As with all investments, there are risks associated with investing inside super. Before making an extra contribution, you should ensure you understand and are comfortable with the risks associated with your chosen investment option(s).

There are also limits around how much you can contribute from your before-tax salary. Most people can currently contribute up to $30,000 per year, including their employer's 9.5% SG contribution.

Currently there are higher concessional caps for people closer to retirement. People aged 49 and over can contribute $35,000 per year, including their employer's 9.5% SG contribution. Exceeding these caps can result in financial penalties. For more information on caps and penalties, go to the ATO website.

We’re here to help 

There are other ways to give your super a boost, such as making after-tax contributions, to ensure you can retire the way that you want. To see how this works compared to pre-tax contributions check out our salary sacrifice calculator

Or if you need help with strategies around your super and more, talk to your financial adviser. If you don’t have a financial adviser, you can find an adviser in your local area or call us on 131 267 Monday to Friday from 8:30am to 7pm (AEDT).

Please note: It’s important to remember that the Government proposed a number of changes to superannuation in the 2016 Federal Budget. These changes may progress to legislation. See your financial adviser before making any decisions regarding additional super contributions.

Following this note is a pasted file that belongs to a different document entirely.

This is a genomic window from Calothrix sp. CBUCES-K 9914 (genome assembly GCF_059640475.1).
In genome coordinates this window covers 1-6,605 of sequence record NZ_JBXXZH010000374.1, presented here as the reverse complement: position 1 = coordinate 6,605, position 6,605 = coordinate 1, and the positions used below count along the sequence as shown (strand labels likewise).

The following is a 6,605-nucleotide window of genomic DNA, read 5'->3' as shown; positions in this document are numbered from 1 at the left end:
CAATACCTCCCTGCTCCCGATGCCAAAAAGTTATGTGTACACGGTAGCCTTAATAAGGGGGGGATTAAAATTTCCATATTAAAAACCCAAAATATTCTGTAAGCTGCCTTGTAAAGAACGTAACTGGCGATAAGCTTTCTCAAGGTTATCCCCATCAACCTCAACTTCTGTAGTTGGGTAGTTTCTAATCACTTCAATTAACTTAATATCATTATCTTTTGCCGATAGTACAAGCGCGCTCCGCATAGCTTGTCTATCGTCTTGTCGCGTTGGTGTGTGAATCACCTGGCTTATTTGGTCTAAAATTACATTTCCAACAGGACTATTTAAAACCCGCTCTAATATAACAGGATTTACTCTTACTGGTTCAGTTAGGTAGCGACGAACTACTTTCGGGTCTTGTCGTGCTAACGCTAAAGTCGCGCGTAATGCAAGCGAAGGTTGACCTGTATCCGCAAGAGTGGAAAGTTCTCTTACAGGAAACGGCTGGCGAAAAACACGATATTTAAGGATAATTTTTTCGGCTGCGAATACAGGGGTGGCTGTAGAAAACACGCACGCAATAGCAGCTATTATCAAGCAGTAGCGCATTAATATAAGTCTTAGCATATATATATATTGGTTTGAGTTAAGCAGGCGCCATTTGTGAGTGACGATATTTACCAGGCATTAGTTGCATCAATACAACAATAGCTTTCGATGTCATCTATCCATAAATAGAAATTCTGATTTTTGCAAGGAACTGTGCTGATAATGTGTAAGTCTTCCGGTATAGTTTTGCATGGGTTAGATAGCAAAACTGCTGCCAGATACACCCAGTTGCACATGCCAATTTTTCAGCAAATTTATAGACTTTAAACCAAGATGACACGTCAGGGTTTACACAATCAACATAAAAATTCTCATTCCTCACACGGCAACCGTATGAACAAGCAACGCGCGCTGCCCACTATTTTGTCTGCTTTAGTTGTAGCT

Want to keep up to date with the latest news?

Sign up now

Recommended articles

Important information

Show more

© AMP Life Limited. This provides general information and hasn’t taken your circumstances into account. It’s important to consider your particular circumstances before deciding what’s right for you. Although the information is from sources considered reliable, AMP does not guarantee that it is accurate or complete. You should not rely upon it and should seek qualified advice before making any investment decision. Except where liability under any statute cannot be excluded, AMP does not accept any liability (whether under contract, tort or otherwise) for any resulting loss or damage of the reader or any other person.